Heavy-duty: Booster expands mobile fueling services
Preparation is key when it comes to facing the cold weather that lies ahead. Creating a thorough checklist to ensure your safety is vitally important. You’ll want to include steps that cover best practices, make sure your vehicle is performing optimally, and confirm that all essential tools are on board. The following checklist provided by Rob Howes, executive vice president at Howes Products, could be the difference between a safe, pleasant trip and an endless journey full of problems. Refer to this example when developing your own.
1. Make sure your truck is plugged in while the engine is still warm.
Block heaters are not designed to warm an engine, they are designed to maintain the heat already generated in the engine. Plugging in a truck after it has cooled down will defeat the purpose.
2. Remember to unplug your truck before starting it.
Just two to three seconds of the engine running while the block heaters are plugged in are enough to burn out the block heaters.
3. Be sure you have adequately treated fuel tanks to prevent gelling in the temperatures you will be dealing with.
Colder temperatures may require higher dosages. When treating, think in terms of the coldest temperatures you might encounter, then treat accordingly. Products such as Howes Diesel Treat or Howes Winter Treat Plus, for example, are petroleum-based and alcohol-free, so over-treating is not harmful. When in doubt, it’s better to be safe than sorry.
4. Do not idle your truck.
The engine temperature rises by approximately 18°F when it is shut off. Idling a truck coming off the road will do more to cool the engine than simply shutting it off immediately. Conversely, starting a cold truck and letting it idle is futile. If you need to warm a truck that’s been sitting, get in it and drive it around the yard. This will exercise the truck once it has reached maximum oil pressure, warming the engine, transmission, differential and suspension. It also prevents the risk of potential idling fines for both you and your organization.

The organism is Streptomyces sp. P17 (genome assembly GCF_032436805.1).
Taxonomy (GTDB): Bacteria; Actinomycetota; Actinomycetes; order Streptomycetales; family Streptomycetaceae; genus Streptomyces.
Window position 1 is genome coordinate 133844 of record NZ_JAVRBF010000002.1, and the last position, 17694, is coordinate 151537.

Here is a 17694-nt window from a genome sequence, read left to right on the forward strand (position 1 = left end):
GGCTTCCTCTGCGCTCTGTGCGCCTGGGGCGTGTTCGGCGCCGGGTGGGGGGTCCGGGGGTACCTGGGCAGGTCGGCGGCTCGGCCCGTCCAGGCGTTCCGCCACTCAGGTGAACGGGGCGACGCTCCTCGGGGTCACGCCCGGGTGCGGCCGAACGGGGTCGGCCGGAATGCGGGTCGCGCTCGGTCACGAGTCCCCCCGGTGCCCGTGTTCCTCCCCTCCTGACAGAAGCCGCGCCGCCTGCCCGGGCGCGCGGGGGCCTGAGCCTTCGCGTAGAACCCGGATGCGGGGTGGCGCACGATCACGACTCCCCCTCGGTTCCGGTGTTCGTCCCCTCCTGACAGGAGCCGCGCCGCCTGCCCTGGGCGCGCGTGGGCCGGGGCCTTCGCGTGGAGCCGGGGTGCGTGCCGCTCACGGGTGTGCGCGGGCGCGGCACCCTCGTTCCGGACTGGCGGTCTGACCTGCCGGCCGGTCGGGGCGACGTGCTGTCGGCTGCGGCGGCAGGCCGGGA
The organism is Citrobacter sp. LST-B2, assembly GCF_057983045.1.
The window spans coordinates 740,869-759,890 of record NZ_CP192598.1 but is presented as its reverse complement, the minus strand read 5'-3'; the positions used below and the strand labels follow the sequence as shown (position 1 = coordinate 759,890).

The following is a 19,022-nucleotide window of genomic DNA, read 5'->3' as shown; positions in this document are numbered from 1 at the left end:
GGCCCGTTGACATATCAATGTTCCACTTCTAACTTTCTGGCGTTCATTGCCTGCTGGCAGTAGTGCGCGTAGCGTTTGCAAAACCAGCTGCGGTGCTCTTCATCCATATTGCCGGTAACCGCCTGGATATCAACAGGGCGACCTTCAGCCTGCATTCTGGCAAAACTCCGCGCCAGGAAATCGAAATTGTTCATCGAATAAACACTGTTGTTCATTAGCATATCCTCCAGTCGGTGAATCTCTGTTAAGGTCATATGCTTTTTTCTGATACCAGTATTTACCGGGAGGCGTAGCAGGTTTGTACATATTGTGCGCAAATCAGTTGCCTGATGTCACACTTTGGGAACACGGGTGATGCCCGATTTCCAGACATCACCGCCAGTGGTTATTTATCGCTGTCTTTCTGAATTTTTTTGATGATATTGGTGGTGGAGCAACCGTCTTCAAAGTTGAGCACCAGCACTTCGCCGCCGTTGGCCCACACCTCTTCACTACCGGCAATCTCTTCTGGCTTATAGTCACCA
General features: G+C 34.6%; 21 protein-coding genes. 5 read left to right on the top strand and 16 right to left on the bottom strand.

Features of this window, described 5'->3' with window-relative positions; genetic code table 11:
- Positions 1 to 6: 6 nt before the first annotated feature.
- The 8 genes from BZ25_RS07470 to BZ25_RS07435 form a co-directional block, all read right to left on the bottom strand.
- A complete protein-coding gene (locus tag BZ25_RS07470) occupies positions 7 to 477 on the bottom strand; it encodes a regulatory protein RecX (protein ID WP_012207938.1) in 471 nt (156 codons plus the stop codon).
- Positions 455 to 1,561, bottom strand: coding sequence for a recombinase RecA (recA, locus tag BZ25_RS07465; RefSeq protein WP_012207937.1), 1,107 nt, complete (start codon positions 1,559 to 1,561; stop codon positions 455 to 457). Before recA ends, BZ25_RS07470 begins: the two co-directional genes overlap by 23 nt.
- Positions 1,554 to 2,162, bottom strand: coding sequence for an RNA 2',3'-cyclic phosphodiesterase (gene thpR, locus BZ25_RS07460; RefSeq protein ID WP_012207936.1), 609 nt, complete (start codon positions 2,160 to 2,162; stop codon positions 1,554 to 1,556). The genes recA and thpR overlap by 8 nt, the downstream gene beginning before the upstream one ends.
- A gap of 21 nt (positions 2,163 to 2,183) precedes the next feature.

5. Remember to drain air tanks and fuel water separators.
As the ambient air temperatures fall, the ability for water to condense in fuel tanks increases. Water can then be carried into the filter/heater unit. During periods of extreme cold, draining should be done on a daily basis to prevent freezing and other damage.
6. Properly service the fuel filter.
The fuel filters are the only protection the engine has against contaminants in the fuel. A larger micron fuel filter should never be used to extend filter life or increase flow. It may void the warranty and can be damaging to the pump and/or the injectors.
7. Be sure air hoses are hooked up to each other or to the dummy gladhands when the equipment is not in use.
Missing this step is one of the leading causes of brakes freezing up.
8. If moisture is present in an air line, use one cap full of brake line anti-freeze in the emergency red) side only.
Never put anti-freeze in the blue side or you may cause the brakes to lock up. Use only company supplied brake line anti-freeze, as there are many products out there that will cause damage to the internal brake system.
9. Be sure gladhands hook up tight.
If gladhands go on loose, they will come off in a tight turn and will cause unnecessary cycling of the air compressor. Make sure you have a nice, snug fit.
10. Test the battery and clean the connections.
You can use products such as Howes Multi-Purpose Lubricant on your battery terminal to prevent corrosion.
11. Replace windshield wiper blades.
12. Check and fill windshield washer with winter washing fluid.
13. Check to make sure cab heater and defrosters are working properly.
14. Check tire tread and tire pressure.
15. Keep front radiator free from debris.
16. Check hoses and belts.
17. Prepare an emergency kit.
Your kit should include a properly checked fire extinguisher, road flares, reflective triangles, a first aid kit, water, a solar blanket and jumper cables.
Stay safe and warm this season and most of all, prepare yourself and your vehicle so you can face the cold weather ahead.